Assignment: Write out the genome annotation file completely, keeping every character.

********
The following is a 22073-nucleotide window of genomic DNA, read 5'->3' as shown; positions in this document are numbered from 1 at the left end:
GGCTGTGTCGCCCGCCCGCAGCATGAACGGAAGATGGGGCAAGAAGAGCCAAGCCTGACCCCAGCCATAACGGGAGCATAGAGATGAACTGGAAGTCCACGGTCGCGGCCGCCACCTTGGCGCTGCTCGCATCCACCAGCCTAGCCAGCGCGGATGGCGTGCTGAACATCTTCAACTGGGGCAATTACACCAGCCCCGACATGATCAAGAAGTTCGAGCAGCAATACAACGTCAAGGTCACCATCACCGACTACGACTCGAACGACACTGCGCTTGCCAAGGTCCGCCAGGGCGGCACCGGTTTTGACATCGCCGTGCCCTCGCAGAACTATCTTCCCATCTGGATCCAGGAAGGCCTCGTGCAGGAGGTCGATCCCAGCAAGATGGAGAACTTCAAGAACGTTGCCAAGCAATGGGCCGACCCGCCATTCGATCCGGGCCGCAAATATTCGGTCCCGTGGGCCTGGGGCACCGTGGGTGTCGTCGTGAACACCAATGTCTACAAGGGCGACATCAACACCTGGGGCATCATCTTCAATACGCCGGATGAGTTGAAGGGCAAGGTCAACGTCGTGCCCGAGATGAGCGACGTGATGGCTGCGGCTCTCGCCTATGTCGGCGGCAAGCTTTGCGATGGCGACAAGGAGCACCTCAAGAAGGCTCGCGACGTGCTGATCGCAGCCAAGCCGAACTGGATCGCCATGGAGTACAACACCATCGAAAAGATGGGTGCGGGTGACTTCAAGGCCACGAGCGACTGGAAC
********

The following is a 22073-nucleotide window of genomic DNA, read 5'->3' as shown; positions in this document are numbered from 1 at the left end:
GGCTGTGTCGCCCGCCCGCAGCATGAACGGAAGATGGGGCAAGAAGAGCCAAGCCTGACCCCAGCCATAACGGGAGCATAGAGATGAACTGGAAGTCCACGGTCGCGGCCGCCACCTTGGCGCTGCTCGCATCCACCAGCCTAGCCAGCGCGGATGGCGTGCTGAACATCTTCAACTGGGGCAATTACACCAGCCCCGACATGATCAAGAAGTTCGAGCAGCAATACAACGTCAAGGTCACCATCACCGACTACGACTCGAACGACACTGCGCTTGCCAAGGTCCGCCAGGGCGGCACCGGTTTTGACATCGCCGTGCCCTCGCAGAACTATCTTCCCATCTGGATCCAGGAAGGCCTCGTGCAGGAGGTCGATCCCAGCAAGATGGAGAACTTCAAGAACGTTGCCAAGCAATGGGCCGACCCGCCATTCGATCCGGGCCGCAAATATTCGGTCCCGTGGGCCTGGGGCACCGTGGGTGTCGTCGTGAACACCAATGTCTACAAGGGCGACATCAACACCTGGGGCATCATCTTCAATACGCCGGATGAGTTGAAGGGCAAGGTCAACGTCGTGCCCGAGATGAGCGACGTGATGGCTGCGGCTCTCGCCTATGTCGGCGGCAAGCTTTGCGATGGCGACAAGGAGCACCTCAAGAAGGCTCGCGACGTGCTGATCGCAGCCAAGCCGAACTGGATCGCCATGGAGTACAACACCATCGAAAAGATGGGTGCGGGTGACTTCAAGGCCACGAGCGACTGGAAC